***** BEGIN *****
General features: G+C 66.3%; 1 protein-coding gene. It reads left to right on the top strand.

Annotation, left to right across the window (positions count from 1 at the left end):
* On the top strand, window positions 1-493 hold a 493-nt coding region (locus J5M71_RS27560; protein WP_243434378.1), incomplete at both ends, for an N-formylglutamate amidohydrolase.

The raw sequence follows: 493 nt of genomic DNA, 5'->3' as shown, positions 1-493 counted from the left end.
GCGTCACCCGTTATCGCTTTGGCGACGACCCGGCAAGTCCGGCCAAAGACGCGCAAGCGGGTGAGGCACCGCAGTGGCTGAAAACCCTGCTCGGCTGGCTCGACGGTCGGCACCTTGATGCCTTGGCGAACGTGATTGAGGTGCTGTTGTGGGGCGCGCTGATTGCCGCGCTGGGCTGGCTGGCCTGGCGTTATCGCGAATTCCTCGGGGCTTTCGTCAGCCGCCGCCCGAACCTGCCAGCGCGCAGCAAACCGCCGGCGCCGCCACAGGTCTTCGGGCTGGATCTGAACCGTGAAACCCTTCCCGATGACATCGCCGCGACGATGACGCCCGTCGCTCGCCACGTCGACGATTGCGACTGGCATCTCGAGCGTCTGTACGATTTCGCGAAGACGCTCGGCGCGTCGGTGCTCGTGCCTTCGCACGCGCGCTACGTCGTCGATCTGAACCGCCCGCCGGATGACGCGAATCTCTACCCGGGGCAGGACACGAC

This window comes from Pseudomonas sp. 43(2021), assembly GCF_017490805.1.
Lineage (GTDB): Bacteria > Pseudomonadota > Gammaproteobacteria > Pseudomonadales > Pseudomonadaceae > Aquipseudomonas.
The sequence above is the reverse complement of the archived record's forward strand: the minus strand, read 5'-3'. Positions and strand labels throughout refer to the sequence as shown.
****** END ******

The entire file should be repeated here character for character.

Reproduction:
General features: G+C 66.3%; 1 protein-coding gene. It reads left to right on the top strand.

Annotation, left to right across the window (positions count from 1 at the left end):
* On the top strand, window positions 1-493 hold a 493-nt coding region (locus J5M71_RS27560; protein WP_243434378.1), incomplete at both ends, for an N-formylglutamate amidohydrolase.

The raw sequence follows: 493 nt of genomic DNA, 5'->3' as shown, positions 1-493 counted from the left end.
GCGTCACCCGTTATCGCTTTGGCGACGACCCGGCAAGTCCGGCCAAAGACGCGCAAGCGGGTGAGGCACCGCAGTGGCTGAAAACCCTGCTCGGCTGGCTCGACGGTCGGCACCTTGATGCCTTGGCGAACGTGATTGAGGTGCTGTTGTGGGGCGCGCTGATTGCCGCGCTGGGCTGGCTGGCCTGGCGTTATCGCGAATTCCTCGGGGCTTTCGTCAGCCGCCGCCCGAACCTGCCAGCGCGCAGCAAACCGCCGGCGCCGCCACAGGTCTTCGGGCTGGATCTGAACCGTGAAACCCTTCCCGATGACATCGCCGCGACGATGACGCCCGTCGCTCGCCACGTCGACGATTGCGACTGGCATCTCGAGCGTCTGTACGATTTCGCGAAGACGCTCGGCGCGTCGGTGCTCGTGCCTTCGCACGCGCGCTACGTCGTCGATCTGAACCGCCCGCCGGATGACGCGAATCTCTACCCGGGGCAGGACACGAC

This window comes from Pseudomonas sp. 43(2021), assembly GCF_017490805.1.
Lineage (GTDB): Bacteria > Pseudomonadota > Gammaproteobacteria > Pseudomonadales > Pseudomonadaceae > Aquipseudomonas.
The sequence above is the reverse complement of the archived record's forward strand: the minus strand, read 5'-3'. Positions and strand labels throughout refer to the sequence as shown.